Monday, April 6, 2009


Barack Obama's sales pitch during the 2008 campaign included the notion that he would - almost single-handedly, by virtue of his unique background and life experiences - restore America's standing in the world, and strengthen alliances with our partners. After his star turn at last week's G20 Summit, President Obama paid a call on NATO in the hopes of gaining Europe's assent to increase their troop contribution to the military effort in Afghanistan.

But when Obama made his plaintiff plea for more military support, to describe the NATO response as muted would be a rebuff to the mute.

The current plan is that NATO will send a grand total of 5,000 military personnel to help with the effort in Afghanistan. To make matters worse, 3,000 of those to be deployed are only committed for a temporary deployment to secure Afghan national elections in August. Another contingent will be utilized to beef up Afghanistan's military so that it can more effectively police the country.

A bit of perspective is in order.
Given the naked contempt in which George W. Bush was held in the capitols of Europe and the adoration that all of Europa lavished on Candidate Obama, one would assume that European heads of state would have gone through all manner of contortions to meet this request from the Great Himself. As much would seem especially true given that Afghanistan was the war that the U.S. and its allies considered - after the September 11, 2001 attacks as well as the 3/11 Madrid train bombings - to be the "just war."

Unfortunately, out of 28 NATO member countries, only nine
- to include Germany, Britain, Poland, Spain and Italy - even bothered to pony up anything at all. This may be a reflection of the fact that (as noted by the Financial Times) "clear majorities of people in the UK, France, Italy and Germany believe that their governments must not send more forces to Afghanistan."

Some 60 percent of German respondents to the survey said they would not wish Berlin to send more troops to Afghanistan under any circumstances. Even in the UK, the second largest contributor to NATO's mission in Afghanistan, some 57 percent of respondents rejected calls for any more British troops to be sent.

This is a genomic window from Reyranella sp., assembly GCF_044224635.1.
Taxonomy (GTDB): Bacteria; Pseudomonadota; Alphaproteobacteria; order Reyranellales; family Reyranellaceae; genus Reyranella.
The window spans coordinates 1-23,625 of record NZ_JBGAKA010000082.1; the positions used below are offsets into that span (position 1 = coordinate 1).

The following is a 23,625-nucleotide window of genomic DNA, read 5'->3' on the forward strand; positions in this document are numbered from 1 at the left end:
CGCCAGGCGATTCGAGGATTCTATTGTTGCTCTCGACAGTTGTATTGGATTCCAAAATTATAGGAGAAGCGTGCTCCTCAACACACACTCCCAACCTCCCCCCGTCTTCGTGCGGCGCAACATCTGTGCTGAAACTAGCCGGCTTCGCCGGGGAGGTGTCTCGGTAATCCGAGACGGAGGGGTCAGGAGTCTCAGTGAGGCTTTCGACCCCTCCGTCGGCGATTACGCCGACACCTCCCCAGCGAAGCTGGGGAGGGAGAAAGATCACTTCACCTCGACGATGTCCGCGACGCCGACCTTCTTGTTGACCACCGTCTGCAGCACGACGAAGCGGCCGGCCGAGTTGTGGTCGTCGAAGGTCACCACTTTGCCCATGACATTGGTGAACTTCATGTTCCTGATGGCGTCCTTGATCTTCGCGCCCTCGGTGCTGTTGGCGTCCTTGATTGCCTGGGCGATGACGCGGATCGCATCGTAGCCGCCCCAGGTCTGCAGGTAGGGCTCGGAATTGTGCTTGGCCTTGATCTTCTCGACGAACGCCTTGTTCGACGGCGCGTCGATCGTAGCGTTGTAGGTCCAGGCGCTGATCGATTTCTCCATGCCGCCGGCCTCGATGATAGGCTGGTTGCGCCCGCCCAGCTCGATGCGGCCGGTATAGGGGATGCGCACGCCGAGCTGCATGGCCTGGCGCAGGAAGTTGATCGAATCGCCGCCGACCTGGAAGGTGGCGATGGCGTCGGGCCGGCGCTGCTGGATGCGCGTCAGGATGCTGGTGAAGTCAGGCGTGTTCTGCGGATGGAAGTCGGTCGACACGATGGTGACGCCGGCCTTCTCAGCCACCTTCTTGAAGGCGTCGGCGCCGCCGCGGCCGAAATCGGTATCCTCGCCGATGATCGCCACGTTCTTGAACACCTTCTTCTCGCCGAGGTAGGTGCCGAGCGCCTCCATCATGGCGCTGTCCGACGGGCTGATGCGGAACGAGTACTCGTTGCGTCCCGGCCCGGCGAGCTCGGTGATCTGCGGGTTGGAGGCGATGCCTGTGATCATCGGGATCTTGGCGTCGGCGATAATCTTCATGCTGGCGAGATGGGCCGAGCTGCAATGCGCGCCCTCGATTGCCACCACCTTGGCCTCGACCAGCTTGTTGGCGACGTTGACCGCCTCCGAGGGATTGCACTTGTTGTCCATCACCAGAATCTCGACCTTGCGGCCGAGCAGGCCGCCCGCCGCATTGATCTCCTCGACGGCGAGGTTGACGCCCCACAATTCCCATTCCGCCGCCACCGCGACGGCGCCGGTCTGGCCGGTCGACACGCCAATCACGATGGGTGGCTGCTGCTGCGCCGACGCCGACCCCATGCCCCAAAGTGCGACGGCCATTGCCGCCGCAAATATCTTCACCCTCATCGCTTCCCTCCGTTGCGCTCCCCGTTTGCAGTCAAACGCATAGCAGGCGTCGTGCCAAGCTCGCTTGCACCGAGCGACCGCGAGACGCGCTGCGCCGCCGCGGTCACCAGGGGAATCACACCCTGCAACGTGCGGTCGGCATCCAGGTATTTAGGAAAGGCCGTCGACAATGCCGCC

In both France and Italy, some 53 percent of people said their countries should not send troops. Only in Spain is there a majority willing to consider sending additional troop numbers.
Europe's recalcitrance does not entirely surprise. According to Gallup polling, 42 percent of Americans (and 53 percent of Democrats) now view the Afghan war as "a mistake."

As the globe turns east, the problems hardly cease. With North Korea's most recent ballistic missile launch attempt having fizzled, the Obama administration made the case that longer term international security interests are served by reducing nuclear weapons stockpiles, as well as enforcing sanctions against the North Korean regime. While he has made some progress with the former in discussions with his Russian counterpart, Dmitri Medvedev, he has had considerable resistance from Russia in the way of their refusal to denounce the missile launch as a violation of the 2006 sanctions imposed on North Korea.

So even as Obama has essentially bowed to Russia's wish that a missile defense system not be deployed in Poland and the Czech Republic, it has been a struggle to get any sort of Russian reciprocity in an attempt to disrupt North Korea's nuclear program (or for that matter, Iran's.)

It becomes evident that there are many people here and abroad who are at best indifferent to the notion of a muscular American foreign policy. In contrast to the Bush years, the natural impulse of Obama and the Democrats is to apologize and then act. As discussed elsewhere, the lack of meaningful activity on the part of our "allies" vis-a-vis terrorism can be explained by the fact that - as Mark Stein so correctly described it in a December 2003 Wall Street Journal op-ed - the Left resents the idea of a struggle against the existential threat of terror, in as much as it distracts from their "ushering in the era of lots and lots of itsy bits of small government."
They loved the '90s because you never heard a thing about macho stuff like war: it was all micro-politics, new regulations for this, new entitlements for that - education, environment, "social justice." For hard-core Democrats, the whole war thing is an unwelcome intrusion on what large numbers of people had assumed to be a permanent post-Martian politics.
As long as our erstwhile European stalwarts are more concerned about global climate change, assimilating Arab immigrants, redistributing (as opposed to creating) wealth and social equality, wars and rumors of wars will always be an unwelcome interruption. To the progressive, terrorist acts are a symptom of the diseases of American imperialism and militarism, with Western pacifism being the only cure.

So much for good friends!

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